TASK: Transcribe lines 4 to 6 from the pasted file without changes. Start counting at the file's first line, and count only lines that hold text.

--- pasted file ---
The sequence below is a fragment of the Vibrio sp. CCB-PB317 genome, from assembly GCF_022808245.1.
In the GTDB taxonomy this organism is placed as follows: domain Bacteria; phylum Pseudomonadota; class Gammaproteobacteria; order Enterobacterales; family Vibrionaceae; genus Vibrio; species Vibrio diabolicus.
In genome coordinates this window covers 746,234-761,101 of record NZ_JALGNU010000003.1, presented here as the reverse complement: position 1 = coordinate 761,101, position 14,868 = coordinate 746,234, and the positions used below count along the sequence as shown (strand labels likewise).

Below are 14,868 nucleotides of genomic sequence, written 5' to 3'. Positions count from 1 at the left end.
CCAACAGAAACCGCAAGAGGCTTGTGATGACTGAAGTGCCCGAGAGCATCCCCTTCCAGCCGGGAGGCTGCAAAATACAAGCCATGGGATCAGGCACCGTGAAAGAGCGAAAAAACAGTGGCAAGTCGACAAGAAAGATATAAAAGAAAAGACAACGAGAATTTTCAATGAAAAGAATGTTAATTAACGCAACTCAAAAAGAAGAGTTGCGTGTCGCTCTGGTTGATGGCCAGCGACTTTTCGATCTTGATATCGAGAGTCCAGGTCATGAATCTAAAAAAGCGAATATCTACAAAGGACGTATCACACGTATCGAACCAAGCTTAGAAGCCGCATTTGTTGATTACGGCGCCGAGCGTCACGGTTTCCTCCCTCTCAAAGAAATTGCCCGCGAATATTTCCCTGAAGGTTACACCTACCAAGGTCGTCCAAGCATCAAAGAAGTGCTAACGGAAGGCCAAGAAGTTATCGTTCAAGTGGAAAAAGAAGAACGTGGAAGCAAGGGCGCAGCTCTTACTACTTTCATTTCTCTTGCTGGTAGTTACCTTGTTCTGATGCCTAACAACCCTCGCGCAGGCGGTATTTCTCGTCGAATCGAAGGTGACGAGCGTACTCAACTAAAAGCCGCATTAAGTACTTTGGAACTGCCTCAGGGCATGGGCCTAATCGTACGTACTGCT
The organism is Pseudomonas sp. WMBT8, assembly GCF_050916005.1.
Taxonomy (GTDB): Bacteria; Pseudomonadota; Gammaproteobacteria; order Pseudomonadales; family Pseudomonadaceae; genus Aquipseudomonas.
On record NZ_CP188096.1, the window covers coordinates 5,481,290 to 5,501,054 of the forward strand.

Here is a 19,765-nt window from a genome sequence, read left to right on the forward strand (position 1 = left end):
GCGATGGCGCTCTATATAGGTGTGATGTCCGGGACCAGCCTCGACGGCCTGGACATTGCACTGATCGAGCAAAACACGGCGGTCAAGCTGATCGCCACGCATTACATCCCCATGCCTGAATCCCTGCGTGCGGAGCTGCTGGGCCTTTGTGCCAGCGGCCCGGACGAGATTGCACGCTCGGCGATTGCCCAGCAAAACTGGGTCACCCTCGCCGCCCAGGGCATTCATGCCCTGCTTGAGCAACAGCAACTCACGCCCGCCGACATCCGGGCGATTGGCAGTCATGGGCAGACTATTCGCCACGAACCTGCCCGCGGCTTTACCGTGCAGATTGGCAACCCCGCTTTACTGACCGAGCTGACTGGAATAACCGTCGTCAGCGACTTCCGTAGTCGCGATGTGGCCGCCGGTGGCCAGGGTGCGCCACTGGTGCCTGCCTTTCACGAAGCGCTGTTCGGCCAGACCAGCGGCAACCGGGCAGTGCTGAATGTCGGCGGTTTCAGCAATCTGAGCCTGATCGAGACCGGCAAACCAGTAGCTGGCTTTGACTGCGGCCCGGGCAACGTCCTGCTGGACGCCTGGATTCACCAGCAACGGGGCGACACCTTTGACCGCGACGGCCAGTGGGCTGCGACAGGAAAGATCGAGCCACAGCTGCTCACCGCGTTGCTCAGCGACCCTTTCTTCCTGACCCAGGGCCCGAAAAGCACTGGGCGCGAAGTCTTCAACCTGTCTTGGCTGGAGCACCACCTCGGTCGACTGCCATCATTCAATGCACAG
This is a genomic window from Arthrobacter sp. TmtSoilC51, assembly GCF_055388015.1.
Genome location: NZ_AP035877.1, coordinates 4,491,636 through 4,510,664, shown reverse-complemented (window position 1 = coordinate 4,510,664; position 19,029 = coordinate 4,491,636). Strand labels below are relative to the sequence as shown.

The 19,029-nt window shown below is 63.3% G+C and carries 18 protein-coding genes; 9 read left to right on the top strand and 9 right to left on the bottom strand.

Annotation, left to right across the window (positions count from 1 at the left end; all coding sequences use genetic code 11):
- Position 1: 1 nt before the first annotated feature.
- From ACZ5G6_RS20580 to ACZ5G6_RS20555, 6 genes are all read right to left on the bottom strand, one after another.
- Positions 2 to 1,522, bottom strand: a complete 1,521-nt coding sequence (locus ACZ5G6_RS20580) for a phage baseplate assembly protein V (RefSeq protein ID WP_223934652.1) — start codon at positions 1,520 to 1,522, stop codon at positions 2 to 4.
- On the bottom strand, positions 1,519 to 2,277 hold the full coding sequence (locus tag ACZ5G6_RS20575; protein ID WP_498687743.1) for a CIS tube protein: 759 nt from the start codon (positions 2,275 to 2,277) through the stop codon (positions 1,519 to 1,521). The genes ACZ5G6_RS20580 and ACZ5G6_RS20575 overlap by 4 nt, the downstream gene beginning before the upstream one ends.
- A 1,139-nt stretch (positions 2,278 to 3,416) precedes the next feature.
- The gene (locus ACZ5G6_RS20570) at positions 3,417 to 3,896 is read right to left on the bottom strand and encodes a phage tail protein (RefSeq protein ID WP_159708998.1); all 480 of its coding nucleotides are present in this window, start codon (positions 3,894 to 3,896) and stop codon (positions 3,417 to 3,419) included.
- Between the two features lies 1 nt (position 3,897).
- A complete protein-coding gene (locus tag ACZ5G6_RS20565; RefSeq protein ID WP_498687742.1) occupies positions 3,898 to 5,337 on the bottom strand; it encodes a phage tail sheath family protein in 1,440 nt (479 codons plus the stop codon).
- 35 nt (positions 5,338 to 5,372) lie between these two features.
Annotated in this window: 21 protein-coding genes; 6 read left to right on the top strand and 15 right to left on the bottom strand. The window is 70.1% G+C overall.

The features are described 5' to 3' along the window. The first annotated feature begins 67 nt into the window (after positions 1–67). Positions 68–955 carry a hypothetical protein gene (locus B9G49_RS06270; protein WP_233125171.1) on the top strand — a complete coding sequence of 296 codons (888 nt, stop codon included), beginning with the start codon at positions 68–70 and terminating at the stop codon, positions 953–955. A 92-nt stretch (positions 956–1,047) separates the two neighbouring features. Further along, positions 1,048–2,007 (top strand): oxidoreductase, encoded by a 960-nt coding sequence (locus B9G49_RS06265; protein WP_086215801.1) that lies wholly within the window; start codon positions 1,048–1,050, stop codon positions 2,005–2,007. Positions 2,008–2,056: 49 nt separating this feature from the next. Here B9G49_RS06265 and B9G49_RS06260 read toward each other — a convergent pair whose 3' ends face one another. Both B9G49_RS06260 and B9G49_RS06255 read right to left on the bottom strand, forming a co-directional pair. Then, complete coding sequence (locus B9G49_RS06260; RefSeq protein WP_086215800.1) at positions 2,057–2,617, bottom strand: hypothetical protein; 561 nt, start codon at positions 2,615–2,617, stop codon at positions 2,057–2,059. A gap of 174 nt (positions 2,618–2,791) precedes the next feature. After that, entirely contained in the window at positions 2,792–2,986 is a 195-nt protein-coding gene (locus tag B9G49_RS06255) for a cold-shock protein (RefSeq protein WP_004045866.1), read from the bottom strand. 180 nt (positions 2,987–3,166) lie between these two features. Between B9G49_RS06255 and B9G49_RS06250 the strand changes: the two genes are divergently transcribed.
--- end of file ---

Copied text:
Below are 14,868 nucleotides of genomic sequence, written 5' to 3'. Positions count from 1 at the left end.
CCAACAGAAACCGCAAGAGGCTTGTGATGACTGAAGTGCCCGAGAGCATCCCCTTCCAGCCGGGAGGCTGCAAAATACAAGCCATGGGATCAGGCACCGTGAAAGAGCGAAAAAACAGTGGCAAGTCGACAAGAAAGATATAAAAGAAAAGACAACGAGAATTTTCAATGAAAAGAATGTTAATTAACGCAACTCAAAAAGAAGAGTTGCGTGTCGCTCTGGTTGATGGCCAGCGACTTTTCGATCTTGATATCGAGAGTCCAGGTCATGAATCTAAAAAAGCGAATATCTACAAAGGACGTATCACACGTATCGAACCAAGCTTAGAAGCCGCATTTGTTGATTACGGCGCCGAGCGTCACGGTTTCCTCCCTCTCAAAGAAATTGCCCGCGAATATTTCCCTGAAGGTTACACCTACCAAGGTCGTCCAAGCATCAAAGAAGTGCTAACGGAAGGCCAAGAAGTTATCGTTCAAGTGGAAAAAGAAGAACGTGGAAGCAAGGGCGCAGCTCTTACTACTTTCATTTCTCTTGCTGGTAGTTACCTTGTTCTGATGCCTAACAACCCTCGCGCAGGCGGTATTTCTCGTCGAATCGAAGGTGACGAGCGTACTCAACTAAAAGCCGCATTAAGTACTTTGGAACTGCCTCAGGGCATGGGCCTAATCGTACGTACTGCT
The organism is Pseudomonas sp. WMBT8, assembly GCF_050916005.1.